and their denial of it is significant.

      THEY deny it because by the time the gospels are written
      it is tactical to claim divine paternity. You want to see
      the denial as cover-up of illegitamacy of some type, but
      again it seems at least as possible that it results from
      marketing and propaganda motives. And anyway, isn't there
      an essential truth in this marketing guise--the salvation
      being offered is a new birth for all. Adoption by God--out
      of the swamp of human history, into the Kingdom of God now
      beginning to break into time. This starts with the Son of
      God, but is available now to all through him. This is a
      core message of the gospel, and it is neatly summed up in
      the myth, which happens to have great appeal for many
      reasons. Perhaps our disgust with the consumer society and
      its advertising priesthood sours our ability to
      uncynically appreciate a very astute and succesful (and
      MEANINGFUL) ad campaign. And this appreciation gets
      eclipsed by focus on artificially? dirty laundry that was
      only hung out by polemicists after? the (textual,
      confessional) fact? A very clear possibility to me.

      > All the textual evidence that exists can be viewed as
      > skewed by the putative apologetic necessity and the
      > various reactions to that, arising from many motives,
      > about as easily as it can be seen as historical evidence
      > for HJ's mamzerhood or his being the fruit of a
      centurion rapist.

      It's historical evidence for his illegitimacy. And, like
      all the rest of our historical evidence from back then,
      it's skewed.

      It can certainly be seen that way, as evidence for
      illegitamacy. It can also be seen, through lenses of other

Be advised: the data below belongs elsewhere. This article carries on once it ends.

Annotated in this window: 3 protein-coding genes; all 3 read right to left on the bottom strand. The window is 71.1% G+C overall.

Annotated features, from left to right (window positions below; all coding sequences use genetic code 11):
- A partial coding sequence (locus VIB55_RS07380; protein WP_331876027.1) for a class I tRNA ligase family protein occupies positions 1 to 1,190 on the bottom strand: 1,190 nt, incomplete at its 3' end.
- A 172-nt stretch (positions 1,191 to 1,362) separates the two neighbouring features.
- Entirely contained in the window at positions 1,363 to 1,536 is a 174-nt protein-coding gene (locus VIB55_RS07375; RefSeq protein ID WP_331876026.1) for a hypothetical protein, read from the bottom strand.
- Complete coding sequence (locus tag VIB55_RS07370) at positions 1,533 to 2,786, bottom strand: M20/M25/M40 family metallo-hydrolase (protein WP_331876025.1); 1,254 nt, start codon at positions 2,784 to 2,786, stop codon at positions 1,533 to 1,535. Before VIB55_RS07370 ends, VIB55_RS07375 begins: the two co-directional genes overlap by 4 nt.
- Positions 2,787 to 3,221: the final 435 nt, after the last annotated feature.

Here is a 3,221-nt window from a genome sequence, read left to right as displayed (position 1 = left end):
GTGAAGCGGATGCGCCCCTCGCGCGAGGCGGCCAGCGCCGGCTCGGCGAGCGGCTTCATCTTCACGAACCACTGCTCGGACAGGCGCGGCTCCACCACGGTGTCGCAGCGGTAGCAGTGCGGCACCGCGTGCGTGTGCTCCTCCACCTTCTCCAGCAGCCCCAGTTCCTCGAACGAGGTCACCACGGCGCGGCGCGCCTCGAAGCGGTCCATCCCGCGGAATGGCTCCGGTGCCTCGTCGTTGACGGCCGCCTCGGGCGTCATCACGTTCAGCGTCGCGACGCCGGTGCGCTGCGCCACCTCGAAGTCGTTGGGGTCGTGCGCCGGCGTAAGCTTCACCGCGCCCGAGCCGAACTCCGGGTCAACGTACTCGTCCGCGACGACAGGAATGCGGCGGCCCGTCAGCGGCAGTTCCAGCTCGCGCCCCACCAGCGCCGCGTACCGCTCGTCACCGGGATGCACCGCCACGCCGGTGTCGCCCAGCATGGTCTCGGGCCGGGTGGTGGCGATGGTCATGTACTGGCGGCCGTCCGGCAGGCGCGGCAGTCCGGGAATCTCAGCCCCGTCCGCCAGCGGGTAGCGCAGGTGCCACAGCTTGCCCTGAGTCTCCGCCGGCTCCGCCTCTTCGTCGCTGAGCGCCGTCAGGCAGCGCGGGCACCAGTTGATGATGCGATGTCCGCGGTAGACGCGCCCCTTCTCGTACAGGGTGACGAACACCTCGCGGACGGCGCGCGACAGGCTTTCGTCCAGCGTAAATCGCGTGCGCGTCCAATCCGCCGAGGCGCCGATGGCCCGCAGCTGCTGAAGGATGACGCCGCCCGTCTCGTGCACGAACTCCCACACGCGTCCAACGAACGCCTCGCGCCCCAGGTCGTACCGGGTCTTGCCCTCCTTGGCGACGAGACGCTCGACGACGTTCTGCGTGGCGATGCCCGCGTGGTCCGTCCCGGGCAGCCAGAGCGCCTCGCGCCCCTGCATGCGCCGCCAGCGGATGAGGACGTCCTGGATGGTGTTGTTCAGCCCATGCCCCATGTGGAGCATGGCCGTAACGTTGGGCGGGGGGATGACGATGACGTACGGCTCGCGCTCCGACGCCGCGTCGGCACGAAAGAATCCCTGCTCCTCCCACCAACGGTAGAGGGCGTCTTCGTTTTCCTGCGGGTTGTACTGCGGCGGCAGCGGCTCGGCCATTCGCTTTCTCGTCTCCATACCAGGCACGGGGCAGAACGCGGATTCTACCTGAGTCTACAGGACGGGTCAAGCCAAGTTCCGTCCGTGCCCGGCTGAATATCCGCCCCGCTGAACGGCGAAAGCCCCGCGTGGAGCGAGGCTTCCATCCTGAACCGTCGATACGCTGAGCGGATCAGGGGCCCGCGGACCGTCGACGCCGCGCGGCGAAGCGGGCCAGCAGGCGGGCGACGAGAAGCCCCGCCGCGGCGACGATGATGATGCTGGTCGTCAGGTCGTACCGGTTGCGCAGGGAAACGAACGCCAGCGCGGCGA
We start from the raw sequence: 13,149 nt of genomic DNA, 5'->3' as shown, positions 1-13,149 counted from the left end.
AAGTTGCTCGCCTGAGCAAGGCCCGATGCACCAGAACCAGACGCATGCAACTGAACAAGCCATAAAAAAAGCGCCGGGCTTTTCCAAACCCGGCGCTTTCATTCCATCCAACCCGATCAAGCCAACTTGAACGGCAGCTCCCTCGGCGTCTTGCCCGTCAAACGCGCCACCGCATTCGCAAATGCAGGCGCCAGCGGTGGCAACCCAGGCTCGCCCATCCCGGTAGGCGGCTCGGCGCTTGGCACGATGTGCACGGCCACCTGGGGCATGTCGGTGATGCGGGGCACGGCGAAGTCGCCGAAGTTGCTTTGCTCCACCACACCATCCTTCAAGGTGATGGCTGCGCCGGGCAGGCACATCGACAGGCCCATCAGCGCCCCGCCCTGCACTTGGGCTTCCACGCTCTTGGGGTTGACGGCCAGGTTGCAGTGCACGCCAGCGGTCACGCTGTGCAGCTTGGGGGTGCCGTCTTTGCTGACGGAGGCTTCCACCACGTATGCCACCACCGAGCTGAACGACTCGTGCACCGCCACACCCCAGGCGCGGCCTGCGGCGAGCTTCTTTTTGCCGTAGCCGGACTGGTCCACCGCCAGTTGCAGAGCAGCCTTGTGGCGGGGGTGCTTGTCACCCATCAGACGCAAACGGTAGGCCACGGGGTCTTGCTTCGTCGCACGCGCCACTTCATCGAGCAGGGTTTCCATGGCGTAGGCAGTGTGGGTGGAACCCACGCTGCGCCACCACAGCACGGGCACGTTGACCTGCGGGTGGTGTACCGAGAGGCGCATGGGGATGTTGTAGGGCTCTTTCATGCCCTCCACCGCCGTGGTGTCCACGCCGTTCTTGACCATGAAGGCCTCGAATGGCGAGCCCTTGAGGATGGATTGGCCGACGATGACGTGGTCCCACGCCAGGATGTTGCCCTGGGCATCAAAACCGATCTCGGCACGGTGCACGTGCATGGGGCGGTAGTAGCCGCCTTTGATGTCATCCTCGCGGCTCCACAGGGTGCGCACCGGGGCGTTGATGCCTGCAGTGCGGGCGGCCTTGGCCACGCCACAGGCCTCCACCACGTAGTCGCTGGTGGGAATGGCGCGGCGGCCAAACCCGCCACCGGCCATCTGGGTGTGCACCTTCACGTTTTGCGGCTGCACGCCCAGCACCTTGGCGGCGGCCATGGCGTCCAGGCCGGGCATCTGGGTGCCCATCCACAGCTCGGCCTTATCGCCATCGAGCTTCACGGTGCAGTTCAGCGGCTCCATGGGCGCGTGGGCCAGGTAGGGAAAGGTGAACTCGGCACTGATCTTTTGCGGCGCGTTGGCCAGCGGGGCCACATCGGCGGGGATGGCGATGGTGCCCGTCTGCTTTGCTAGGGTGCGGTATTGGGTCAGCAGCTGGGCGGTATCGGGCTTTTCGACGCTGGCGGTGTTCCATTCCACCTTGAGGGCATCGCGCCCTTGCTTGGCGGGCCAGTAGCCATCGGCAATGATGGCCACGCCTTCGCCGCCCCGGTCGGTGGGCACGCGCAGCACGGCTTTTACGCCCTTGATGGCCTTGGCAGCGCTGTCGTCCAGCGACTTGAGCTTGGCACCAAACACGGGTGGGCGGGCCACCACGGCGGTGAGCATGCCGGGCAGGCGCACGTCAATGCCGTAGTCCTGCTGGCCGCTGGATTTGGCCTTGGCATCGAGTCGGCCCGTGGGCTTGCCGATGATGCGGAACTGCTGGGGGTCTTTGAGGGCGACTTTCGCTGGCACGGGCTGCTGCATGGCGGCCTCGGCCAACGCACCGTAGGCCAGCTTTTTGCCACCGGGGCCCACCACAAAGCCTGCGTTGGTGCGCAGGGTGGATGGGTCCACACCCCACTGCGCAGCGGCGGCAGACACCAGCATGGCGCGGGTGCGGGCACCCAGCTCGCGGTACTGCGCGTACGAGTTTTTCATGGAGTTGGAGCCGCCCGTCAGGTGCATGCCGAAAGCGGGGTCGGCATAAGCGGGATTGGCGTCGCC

kinds than simply historical, as evidence of mythmakers
      making a point with a myth. I used the word skewed, but
      its use appears to have had an unfortunate side-effect --
      by appearing "objective," rhetorically conceding for the
      sake of argument that historicity is the only foundation
      of "fact" (altho search for such "fact" divorced from
      meaning can be a very reductive and arid enterprise, and
      can of course miss how the force of psychological "fact"
      drives history), and then noting how this foundation has
      been "skewed" by Christian and anti-Christian apologists,
      for various motives, I've managed to imply evidently I
      think there is something inescapably underhanded about
      this "skewing". I dont though, not at all. I would
      elaborate with saying that there is skewing and skewing.
      Some types of reportage, admittedly a little free with the
      facts, could conceivably be richer in meaning and in some
      ways "truer" about the psychology of its principals and
      more resonant to readers than types that are fastidiously
      accurate in detail but devoid of interest beyond that. It
      would be nice of course to have some dry as bones and
      fastidiously-accurate-about-words/deeds/dates docs. Alas,
      we do not. Looks like we have Rorschach tests instead.

      > To many of US it is incredible that HJ was
      > divinely conceived. In the ancient world of course this
      > genealogy was more credible, at least among the
      > consumers of mythoi.

      Can't let you get away with this. It is the practically
      universal consensus that Matthew was writing to Jewish
      consumers. [And I'd guess that the percentage of US who
      believe in the virgin birth is a heck of a lot greater
      than the percentage back then, especially if US is U.S.]
      I'd guess the virginal conception should not be thought an
      advertisement to outsiders but a legend for insiders. The
      appeal of Christianity did not IMO have any need of it at
      all.... cf. Luke 3:1 through Acts where it is so trivial
      as never to be mentioned.

      I did say at least among non-Jews -- but then again, I
      often wonder just how 'Jewish' these consumers were at
      this point. Matthew WAS written in Greek, and by
      definition almost its audience would have been Hellenistic
      Jews. I think one could cautiously assume significant
      tropism toward all that glamorous Hellenism, among even
      these Jews. And there IS that ambiguous passage in Isaiah
      about an almah conceiving...anachronism wasn't invented

      Your 2 bracketed guesses are just that of course, as you
      admit. With the first one I can go along amicably. I
      clearly disagree with your second one. I think it was both
      ad and legend. I think explanation of the obviously quite
      broad appeal of Christianity may require taking into
      account all its marketing assets, in spite of one?
      author's (Luke/Acts) apparent poo-pooing of this one.

      Mike Myers